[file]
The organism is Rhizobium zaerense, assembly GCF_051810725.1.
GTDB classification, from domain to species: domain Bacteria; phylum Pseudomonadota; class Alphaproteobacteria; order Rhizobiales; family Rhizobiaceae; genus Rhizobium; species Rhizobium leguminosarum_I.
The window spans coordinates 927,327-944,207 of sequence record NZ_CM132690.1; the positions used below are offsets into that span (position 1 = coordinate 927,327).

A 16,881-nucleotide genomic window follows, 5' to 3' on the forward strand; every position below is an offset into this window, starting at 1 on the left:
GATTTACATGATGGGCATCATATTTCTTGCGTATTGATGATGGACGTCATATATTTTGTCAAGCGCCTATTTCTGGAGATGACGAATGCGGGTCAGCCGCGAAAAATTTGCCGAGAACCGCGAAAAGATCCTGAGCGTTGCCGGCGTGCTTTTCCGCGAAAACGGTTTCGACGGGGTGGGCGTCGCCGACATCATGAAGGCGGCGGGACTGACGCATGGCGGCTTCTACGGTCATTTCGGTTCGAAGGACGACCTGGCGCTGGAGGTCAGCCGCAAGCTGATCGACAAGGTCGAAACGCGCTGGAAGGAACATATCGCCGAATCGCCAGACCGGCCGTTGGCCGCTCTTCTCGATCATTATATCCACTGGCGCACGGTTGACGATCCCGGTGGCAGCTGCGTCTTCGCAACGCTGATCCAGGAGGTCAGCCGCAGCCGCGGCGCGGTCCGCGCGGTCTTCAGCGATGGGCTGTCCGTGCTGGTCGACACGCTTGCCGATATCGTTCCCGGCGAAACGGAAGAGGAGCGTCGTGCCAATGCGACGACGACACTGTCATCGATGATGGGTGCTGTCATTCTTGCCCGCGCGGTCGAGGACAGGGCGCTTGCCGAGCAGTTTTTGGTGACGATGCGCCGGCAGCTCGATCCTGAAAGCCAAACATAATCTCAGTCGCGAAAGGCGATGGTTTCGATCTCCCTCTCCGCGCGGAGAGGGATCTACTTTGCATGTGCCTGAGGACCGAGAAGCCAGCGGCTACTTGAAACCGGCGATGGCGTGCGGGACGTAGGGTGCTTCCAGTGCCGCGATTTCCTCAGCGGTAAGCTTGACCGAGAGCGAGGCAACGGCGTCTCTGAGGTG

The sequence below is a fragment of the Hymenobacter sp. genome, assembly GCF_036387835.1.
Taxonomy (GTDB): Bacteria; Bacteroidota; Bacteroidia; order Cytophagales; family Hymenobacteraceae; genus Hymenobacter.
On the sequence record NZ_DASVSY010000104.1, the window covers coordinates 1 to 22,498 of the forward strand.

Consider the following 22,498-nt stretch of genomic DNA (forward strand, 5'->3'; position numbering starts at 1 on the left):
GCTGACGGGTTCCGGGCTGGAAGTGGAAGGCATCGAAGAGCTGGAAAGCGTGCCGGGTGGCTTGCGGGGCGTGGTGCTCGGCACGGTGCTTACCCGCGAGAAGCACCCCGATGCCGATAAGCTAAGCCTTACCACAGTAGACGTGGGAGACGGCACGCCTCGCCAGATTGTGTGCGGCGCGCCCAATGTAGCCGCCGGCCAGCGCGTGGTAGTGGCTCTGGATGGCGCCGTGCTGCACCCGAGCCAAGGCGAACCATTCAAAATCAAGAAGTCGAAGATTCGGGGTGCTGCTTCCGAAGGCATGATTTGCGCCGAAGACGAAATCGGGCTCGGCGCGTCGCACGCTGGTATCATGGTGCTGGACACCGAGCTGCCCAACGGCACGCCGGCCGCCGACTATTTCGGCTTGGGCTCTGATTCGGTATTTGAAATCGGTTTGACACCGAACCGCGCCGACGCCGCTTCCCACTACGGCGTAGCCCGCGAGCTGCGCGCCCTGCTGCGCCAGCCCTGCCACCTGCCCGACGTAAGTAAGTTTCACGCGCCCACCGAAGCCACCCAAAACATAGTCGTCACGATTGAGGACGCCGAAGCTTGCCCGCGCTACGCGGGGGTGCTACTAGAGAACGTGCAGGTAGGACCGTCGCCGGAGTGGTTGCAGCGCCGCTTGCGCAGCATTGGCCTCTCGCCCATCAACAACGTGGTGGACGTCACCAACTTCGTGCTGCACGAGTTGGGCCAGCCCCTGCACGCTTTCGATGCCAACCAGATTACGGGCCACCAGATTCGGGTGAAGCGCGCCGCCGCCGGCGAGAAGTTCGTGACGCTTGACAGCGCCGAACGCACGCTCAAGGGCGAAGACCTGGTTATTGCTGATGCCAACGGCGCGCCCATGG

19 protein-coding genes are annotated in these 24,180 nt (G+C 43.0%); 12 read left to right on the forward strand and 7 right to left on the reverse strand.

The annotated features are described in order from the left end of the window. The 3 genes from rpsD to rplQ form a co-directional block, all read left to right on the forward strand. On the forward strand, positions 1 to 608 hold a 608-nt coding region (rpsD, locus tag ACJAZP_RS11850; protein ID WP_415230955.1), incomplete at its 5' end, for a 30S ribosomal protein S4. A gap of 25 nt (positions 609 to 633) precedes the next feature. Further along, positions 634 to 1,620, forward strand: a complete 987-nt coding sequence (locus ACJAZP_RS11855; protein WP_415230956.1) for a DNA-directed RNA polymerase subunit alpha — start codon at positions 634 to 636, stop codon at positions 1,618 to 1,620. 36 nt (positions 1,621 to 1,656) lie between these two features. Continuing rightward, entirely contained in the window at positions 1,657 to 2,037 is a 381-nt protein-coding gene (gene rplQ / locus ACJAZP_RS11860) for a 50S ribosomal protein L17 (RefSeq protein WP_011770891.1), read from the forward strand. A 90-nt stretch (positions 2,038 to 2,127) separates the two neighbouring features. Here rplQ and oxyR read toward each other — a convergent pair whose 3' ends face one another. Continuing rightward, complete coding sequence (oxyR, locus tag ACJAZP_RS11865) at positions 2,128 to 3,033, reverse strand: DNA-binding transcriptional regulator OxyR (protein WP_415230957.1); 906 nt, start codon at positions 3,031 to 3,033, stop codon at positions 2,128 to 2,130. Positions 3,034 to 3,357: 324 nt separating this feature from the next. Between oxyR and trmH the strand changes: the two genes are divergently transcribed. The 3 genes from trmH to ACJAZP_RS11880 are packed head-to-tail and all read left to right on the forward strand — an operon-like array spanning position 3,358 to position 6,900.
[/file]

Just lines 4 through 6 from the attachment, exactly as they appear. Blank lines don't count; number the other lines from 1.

A 16,881-nucleotide genomic window follows, 5' to 3' on the forward strand; every position below is an offset into this window, starting at 1 on the left:
GATTTACATGATGGGCATCATATTTCTTGCGTATTGATGATGGACGTCATATATTTTGTCAAGCGCCTATTTCTGGAGATGACGAATGCGGGTCAGCCGCGAAAAATTTGCCGAGAACCGCGAAAAGATCCTGAGCGTTGCCGGCGTGCTTTTCCGCGAAAACGGTTTCGACGGGGTGGGCGTCGCCGACATCATGAAGGCGGCGGGACTGACGCATGGCGGCTTCTACGGTCATTTCGGTTCGAAGGACGACCTGGCGCTGGAGGTCAGCCGCAAGCTGATCGACAAGGTCGAAACGCGCTGGAAGGAACATATCGCCGAATCGCCAGACCGGCCGTTGGCCGCTCTTCTCGATCATTATATCCACTGGCGCACGGTTGACGATCCCGGTGGCAGCTGCGTCTTCGCAACGCTGATCCAGGAGGTCAGCCGCAGCCGCGGCGCGGTCCGCGCGGTCTTCAGCGATGGGCTGTCCGTGCTGGTCGACACGCTTGCCGATATCGTTCCCGGCGAAACGGAAGAGGAGCGTCGTGCCAATGCGACGACGACACTGTCATCGATGATGGGTGCTGTCATTCTTGCCCGCGCGGTCGAGGACAGGGCGCTTGCCGAGCAGTTTTTGGTGACGATGCGCCGGCAGCTCGATCCTGAAAGCCAAACATAATCTCAGTCGCGAAAGGCGATGGTTTCGATCTCCCTCTCCGCGCGGAGAGGGATCTACTTTGCATGTGCCTGAGGACCGAGAAGCCAGCGGCTACTTGAAACCGGCGATGGCGTGCGGGACGTAGGGTGCTTCCAGTGCCGCGATTTCCTCAGCGGTAAGCTTGACCGAGAGCGAGGCAACGGCGTCTCTGAGGTG

The sequence below is a fragment of the Hymenobacter sp. genome, assembly GCF_036387835.1.